They looked at each other again and then both emitted what I can only assume was a snicker of laughter. My cheeks may have blushed a tad, but I quickly drew myself up to my feet with no disorientation.

“What is your name, Terran?” Rock asked.

“My name is Trey Dawson, thirty-two years old. I come from the planet we call Earth, third planet from our sun. Who are you?”

Gurgling and managing a smile, Fish replied first. “The name is Dirgle Tho’loglin, 79 years old. From the planet we call Oriangar. Ours is the fourth from our star. I am also commander of the Extruder, a battle cruiser in the fleet.”

Rock tossed the device he had been scanning me with back to the table. “I am Rocky Boulder, a member of the Stone Guard. I come from the home-world Gravel and this is my 250th year of life.”

“Rocky Boulder?” I repeated in disbelief. “Are you serious?”

“No. Actually my name is Harold Belanoir. I’m 36 in your years and come from a world known in the League as Brine-hold. My profession by choice is chief medical for the Extruder.” He motioned to Commander Tho’loglin. “My commander and I shuttled over as soon as we heard you and our companion had arrived. I’ve been treating you personally since.”

I was aboard an alien spaceship, one of a larger fleet, I would assume. Having a discussion with two aliens, a doctor made of stone and his commander, a fish. Another alien brought me here by beaming us through time and space in a matter of … What?

“How long have I been here?”

The doctor shrugged and shook his head. “But Harold he is okay with.”

“Almost a day, 35 hours,” Tho’loglin answered. “You must be hungry, come. We will get you nourishment. Our replicators can produce food from your world.”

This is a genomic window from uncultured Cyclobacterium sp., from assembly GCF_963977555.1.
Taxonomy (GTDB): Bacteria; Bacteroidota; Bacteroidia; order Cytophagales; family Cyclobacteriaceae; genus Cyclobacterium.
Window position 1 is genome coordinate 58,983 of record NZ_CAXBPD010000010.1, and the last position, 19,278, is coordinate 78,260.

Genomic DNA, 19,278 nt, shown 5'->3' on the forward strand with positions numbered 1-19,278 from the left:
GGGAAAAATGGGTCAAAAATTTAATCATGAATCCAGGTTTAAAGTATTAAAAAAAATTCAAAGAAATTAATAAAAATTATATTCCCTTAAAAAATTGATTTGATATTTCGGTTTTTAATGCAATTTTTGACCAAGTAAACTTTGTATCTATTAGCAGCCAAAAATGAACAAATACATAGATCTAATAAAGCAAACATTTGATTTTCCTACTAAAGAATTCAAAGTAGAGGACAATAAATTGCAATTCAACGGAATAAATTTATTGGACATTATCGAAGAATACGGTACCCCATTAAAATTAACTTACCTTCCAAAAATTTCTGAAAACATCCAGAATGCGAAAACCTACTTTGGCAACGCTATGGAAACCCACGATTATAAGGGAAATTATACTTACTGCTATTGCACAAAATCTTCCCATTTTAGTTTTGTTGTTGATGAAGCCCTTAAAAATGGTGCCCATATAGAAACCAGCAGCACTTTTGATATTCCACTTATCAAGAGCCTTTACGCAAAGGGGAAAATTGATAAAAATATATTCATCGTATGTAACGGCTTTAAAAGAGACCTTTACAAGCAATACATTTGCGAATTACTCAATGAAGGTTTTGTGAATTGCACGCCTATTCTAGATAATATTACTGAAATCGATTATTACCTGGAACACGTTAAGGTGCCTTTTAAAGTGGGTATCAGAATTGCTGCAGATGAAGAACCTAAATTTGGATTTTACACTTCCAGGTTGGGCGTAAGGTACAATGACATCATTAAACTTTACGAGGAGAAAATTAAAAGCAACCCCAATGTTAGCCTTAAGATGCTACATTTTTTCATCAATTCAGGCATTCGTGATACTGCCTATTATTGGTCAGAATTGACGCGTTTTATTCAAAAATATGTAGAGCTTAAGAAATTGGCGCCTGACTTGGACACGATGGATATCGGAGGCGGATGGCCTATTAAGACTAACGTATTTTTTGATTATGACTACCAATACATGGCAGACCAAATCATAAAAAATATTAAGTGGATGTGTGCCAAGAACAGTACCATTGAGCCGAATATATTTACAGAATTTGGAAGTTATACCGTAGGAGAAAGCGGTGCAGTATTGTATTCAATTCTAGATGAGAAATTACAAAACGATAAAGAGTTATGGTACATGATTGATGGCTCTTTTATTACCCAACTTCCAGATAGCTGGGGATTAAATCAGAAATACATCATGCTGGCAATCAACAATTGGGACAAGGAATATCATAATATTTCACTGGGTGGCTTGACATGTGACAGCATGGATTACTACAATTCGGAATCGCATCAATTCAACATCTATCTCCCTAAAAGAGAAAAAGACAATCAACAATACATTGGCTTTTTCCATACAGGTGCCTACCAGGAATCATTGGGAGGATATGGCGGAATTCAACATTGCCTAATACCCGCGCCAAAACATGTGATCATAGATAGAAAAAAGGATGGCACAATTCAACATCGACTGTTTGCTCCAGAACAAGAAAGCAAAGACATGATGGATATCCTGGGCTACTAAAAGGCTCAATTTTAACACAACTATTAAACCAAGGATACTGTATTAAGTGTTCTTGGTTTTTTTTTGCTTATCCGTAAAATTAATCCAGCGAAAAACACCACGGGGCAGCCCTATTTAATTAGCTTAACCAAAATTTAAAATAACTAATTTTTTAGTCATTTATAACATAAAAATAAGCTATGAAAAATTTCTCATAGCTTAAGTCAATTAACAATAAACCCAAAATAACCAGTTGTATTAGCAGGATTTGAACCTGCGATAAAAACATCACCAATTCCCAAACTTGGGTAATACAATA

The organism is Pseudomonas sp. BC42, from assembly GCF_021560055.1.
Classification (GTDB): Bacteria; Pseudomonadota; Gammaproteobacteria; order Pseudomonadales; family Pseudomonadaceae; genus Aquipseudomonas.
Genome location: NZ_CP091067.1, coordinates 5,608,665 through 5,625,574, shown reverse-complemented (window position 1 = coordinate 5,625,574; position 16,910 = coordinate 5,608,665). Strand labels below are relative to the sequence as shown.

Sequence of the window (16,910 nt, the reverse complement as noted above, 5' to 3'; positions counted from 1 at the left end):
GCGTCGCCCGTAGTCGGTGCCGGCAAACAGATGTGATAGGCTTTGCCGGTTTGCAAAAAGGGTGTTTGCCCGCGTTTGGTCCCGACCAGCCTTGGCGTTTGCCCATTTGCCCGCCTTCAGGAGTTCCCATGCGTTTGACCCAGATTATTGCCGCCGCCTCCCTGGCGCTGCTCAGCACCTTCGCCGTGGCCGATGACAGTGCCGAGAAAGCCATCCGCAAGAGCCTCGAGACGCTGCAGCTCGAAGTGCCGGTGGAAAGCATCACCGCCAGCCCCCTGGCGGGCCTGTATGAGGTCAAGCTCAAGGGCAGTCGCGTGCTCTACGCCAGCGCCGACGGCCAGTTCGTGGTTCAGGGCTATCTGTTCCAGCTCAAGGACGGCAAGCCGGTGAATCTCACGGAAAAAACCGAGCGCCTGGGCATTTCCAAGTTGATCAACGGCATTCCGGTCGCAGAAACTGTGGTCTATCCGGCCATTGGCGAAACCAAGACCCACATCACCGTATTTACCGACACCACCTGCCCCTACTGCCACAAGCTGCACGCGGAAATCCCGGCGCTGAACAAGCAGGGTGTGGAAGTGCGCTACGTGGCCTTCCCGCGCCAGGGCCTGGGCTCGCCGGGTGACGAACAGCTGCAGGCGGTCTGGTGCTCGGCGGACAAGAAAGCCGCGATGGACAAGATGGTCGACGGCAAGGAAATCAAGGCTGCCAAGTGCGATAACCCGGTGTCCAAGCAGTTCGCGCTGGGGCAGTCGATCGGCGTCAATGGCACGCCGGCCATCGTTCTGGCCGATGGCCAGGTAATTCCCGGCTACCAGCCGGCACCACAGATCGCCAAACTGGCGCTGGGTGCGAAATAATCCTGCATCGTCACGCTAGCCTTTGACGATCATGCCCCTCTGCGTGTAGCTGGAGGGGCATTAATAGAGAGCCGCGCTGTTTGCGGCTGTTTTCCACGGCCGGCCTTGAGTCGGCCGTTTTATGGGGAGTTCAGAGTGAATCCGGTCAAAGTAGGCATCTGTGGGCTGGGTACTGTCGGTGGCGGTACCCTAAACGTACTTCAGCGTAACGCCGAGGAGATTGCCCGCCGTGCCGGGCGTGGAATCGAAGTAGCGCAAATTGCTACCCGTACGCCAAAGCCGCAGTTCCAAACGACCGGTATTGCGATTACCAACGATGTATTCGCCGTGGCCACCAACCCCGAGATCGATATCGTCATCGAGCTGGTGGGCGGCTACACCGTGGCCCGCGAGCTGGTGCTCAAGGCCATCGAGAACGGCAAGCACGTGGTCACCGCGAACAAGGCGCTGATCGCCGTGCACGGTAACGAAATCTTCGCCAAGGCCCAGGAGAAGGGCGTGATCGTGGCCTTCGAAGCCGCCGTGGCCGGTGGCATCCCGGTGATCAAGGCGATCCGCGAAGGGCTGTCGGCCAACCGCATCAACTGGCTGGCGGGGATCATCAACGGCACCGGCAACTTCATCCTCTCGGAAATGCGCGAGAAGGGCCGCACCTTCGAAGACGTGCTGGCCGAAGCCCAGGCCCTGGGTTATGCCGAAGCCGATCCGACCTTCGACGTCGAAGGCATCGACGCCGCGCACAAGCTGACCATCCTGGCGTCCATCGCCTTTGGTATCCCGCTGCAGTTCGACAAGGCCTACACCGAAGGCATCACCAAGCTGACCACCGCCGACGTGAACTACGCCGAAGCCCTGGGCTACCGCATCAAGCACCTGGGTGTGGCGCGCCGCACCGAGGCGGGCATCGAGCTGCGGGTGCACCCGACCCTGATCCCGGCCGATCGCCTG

The nerd inside me couldn’t resist. I should be freaking out, curled in a corner and crying for my life no matter what they said to me. But here I was, a million questions on my mind. I had to know more!

“You know about Earth?”

Belanoir answered first. “Yes, we have actually visited your world several times over the years. Of course, we know your world as Terra, and your people as Terrans. We had plans to offer your people admission into our League of Planets and recruit your people for our dwindling military. However, your Earth Government has too tight a grip on the minds of your race. They hold you under their thumb and feed you only what they wish you to know and learn. So, our High Council has deemed the Terran race as too young and immature to join our ranks. We still keep check on you, though.”

Tho’loglin grunted and shook his large scaly head. “I certainly hope you are never taken prisoner, Harold,” he signed. “With the way you offer information, we’d be sure to lose this war.” He patted his friend on the shoulder with a finned hand. “But enough talk for now. We will see to your care first, then discuss why you were brought here.”

We were about to leave the medical bay when suddenly another thought struck me. “Excuse me,” I said suddenly, stopping in my tracks. “You wouldn’t happen to have any clothes in my size, would you? I didn’t have time to pack.”

Belanoir burst into a deep thundering laughter. “I will like this one.”